We acknowledge that there were several important limitations to our study. First, this was a retrospective study without a control group, and the sample size was relatively small, which might decrease the robustness of the conclusions. However, because of the strict inclusion and exclusion criteria, a sample size of consecutive 29 cases (30 ankles) might represent the preliminary clinical outcomes of this novel procedure. Thus, we still believe that this procedure may be suitable for treatment of CAI. Second, the follow-up time was relatively short, and the results might change with a longer follow-up. Thus, future clinical trials were still needed to further confirm the clinical outcomes in long postoperative period. Third, using Biodex system to analysis balance and also centre of pressure could give more precise results and data, which should be conducted in future studies. Nevertheless, this study does provide useful insight into the clinical efficacy of the modified all-inside arthroscopic repair technique.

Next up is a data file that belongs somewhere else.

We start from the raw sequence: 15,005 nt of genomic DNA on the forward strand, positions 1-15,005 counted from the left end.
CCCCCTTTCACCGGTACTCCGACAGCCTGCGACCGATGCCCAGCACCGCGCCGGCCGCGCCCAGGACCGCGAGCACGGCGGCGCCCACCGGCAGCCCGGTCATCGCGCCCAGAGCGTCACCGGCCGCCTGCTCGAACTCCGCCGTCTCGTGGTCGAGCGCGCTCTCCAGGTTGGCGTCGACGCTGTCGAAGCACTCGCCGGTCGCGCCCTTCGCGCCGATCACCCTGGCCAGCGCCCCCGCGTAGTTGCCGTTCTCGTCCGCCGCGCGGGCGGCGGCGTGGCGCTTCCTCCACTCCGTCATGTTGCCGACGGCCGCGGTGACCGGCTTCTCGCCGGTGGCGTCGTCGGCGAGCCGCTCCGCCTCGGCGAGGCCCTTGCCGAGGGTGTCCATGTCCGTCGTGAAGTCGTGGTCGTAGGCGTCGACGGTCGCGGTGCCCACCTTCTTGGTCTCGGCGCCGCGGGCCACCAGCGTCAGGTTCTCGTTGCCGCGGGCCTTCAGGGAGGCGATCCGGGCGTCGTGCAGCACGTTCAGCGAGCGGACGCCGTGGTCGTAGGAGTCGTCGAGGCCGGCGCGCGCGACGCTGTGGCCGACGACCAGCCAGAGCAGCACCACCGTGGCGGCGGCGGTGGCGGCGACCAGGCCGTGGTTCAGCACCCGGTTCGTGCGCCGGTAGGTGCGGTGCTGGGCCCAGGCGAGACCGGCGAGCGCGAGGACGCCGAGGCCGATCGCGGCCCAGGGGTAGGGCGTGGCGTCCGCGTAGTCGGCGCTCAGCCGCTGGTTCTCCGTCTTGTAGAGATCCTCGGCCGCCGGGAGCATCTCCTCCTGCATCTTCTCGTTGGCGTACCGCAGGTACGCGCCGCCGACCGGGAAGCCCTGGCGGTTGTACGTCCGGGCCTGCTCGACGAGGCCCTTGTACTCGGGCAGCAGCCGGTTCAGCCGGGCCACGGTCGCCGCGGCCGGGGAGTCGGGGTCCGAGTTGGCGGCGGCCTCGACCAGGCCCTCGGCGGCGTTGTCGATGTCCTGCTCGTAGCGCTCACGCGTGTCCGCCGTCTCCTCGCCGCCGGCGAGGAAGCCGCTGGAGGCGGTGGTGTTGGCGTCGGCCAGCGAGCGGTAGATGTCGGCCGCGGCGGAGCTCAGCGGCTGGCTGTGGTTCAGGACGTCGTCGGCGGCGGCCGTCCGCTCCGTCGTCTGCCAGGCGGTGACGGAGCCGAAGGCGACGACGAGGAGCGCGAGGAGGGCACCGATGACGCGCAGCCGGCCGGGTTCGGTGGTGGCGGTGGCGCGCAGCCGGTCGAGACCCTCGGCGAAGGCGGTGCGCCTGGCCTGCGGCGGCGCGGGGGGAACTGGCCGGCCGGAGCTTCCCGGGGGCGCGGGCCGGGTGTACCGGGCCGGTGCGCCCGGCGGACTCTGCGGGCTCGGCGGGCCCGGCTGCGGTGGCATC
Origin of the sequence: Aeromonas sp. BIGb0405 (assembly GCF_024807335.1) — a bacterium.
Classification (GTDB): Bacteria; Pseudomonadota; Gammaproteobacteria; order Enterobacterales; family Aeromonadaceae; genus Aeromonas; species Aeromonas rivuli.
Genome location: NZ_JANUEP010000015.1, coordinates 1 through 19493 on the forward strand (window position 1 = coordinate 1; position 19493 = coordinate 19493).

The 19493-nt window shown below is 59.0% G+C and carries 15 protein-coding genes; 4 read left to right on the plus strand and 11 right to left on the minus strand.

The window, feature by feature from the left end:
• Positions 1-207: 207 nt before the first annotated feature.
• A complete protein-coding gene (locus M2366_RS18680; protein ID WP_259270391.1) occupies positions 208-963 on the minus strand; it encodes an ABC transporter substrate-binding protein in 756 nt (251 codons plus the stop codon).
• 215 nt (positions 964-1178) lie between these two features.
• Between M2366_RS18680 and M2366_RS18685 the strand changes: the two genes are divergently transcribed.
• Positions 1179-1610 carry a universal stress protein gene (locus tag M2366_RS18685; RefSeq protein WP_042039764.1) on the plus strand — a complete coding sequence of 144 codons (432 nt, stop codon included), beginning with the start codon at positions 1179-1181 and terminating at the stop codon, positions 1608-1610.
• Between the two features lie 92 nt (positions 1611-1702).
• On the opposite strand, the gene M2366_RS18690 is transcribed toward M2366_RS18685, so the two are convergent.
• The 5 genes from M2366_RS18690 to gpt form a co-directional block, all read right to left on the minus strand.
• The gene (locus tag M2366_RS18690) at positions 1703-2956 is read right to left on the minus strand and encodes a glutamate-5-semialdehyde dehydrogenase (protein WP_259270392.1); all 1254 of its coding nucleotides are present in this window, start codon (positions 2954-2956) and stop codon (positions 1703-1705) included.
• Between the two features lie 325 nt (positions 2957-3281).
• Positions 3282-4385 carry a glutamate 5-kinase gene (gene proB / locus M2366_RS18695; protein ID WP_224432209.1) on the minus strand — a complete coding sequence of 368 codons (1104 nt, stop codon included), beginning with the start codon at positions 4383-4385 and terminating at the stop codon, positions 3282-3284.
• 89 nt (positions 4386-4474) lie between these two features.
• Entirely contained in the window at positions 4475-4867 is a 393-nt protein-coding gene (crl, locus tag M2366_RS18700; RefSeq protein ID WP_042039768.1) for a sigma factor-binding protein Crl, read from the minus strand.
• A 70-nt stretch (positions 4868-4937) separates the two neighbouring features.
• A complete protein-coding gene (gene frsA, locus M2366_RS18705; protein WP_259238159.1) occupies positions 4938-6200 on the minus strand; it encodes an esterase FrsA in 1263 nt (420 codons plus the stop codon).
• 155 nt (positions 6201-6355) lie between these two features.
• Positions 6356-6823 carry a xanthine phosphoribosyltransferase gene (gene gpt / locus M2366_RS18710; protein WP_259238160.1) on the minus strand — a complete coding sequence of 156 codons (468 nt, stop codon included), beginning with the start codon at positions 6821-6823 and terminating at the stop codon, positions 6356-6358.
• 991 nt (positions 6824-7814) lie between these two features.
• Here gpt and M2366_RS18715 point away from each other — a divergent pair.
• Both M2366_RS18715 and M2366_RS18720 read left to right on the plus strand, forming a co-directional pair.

Back to Top | Article Outline

5 Conclusion

In conclusion, the modified all-inside arthroscopic repair of ATFL via AL and acAL port may be suitable for treatment of CAI due to ideal postoperative function recovery and fewer complications.

Back to Top | Article Outline

Acknowledgment

This research work was supported, partly, by the Natural Science Foundation of Hubei Province (ZRMS2017000091).

Back to Top | Article Outline

Author contributions

Conceptualization: Fang Han, Xianhua Cai.

Data curation: Shaobing Liu, Xianhua Cai.

Formal analysis: Shijun Wei, Shaobing Liu.

Funding acquisition: Xianhua Cai.

Investigation: Shaobing Liu.

Methodology: Fang Han.

Project administration: Shaobing Liu, Fang Han.

Resources: Fang Han.

Software: Shaobing Liu, Xianhua Cai.

Supervision: Shijun Wei, Fang Han, Xianhua Cai.